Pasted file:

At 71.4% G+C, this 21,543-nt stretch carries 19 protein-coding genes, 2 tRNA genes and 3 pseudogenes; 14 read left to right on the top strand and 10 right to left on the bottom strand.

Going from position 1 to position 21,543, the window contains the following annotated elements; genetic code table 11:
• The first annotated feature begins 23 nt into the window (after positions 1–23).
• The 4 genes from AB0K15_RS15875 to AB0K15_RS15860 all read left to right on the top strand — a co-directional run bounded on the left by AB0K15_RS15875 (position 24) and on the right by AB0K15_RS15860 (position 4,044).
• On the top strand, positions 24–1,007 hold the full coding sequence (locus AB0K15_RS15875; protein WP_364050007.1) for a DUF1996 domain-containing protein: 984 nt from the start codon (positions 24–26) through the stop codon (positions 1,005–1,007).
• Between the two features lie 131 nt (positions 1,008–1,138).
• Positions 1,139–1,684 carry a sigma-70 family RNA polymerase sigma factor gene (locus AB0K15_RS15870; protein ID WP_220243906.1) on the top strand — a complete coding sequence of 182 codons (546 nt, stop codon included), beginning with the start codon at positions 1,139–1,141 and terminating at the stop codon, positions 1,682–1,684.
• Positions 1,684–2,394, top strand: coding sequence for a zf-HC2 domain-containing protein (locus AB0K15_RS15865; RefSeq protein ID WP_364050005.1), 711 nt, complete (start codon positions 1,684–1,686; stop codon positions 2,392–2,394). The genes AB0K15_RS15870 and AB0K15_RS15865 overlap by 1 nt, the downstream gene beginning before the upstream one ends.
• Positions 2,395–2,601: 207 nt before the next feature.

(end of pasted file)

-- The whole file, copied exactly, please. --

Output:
At 71.4% G+C, this 21,543-nt stretch carries 19 protein-coding genes, 2 tRNA genes and 3 pseudogenes; 14 read left to right on the top strand and 10 right to left on the bottom strand.

Going from position 1 to position 21,543, the window contains the following annotated elements; genetic code table 11:
• The first annotated feature begins 23 nt into the window (after positions 1–23).
• The 4 genes from AB0K15_RS15875 to AB0K15_RS15860 all read left to right on the top strand — a co-directional run bounded on the left by AB0K15_RS15875 (position 24) and on the right by AB0K15_RS15860 (position 4,044).
• On the top strand, positions 24–1,007 hold the full coding sequence (locus AB0K15_RS15875; protein WP_364050007.1) for a DUF1996 domain-containing protein: 984 nt from the start codon (positions 24–26) through the stop codon (positions 1,005–1,007).
• Between the two features lie 131 nt (positions 1,008–1,138).
• Positions 1,139–1,684 carry a sigma-70 family RNA polymerase sigma factor gene (locus AB0K15_RS15870; protein ID WP_220243906.1) on the top strand — a complete coding sequence of 182 codons (546 nt, stop codon included), beginning with the start codon at positions 1,139–1,141 and terminating at the stop codon, positions 1,682–1,684.
• Positions 1,684–2,394, top strand: coding sequence for a zf-HC2 domain-containing protein (locus AB0K15_RS15865; RefSeq protein ID WP_364050005.1), 711 nt, complete (start codon positions 1,684–1,686; stop codon positions 2,392–2,394). The genes AB0K15_RS15870 and AB0K15_RS15865 overlap by 1 nt, the downstream gene beginning before the upstream one ends.
• Positions 2,395–2,601: 207 nt before the next feature.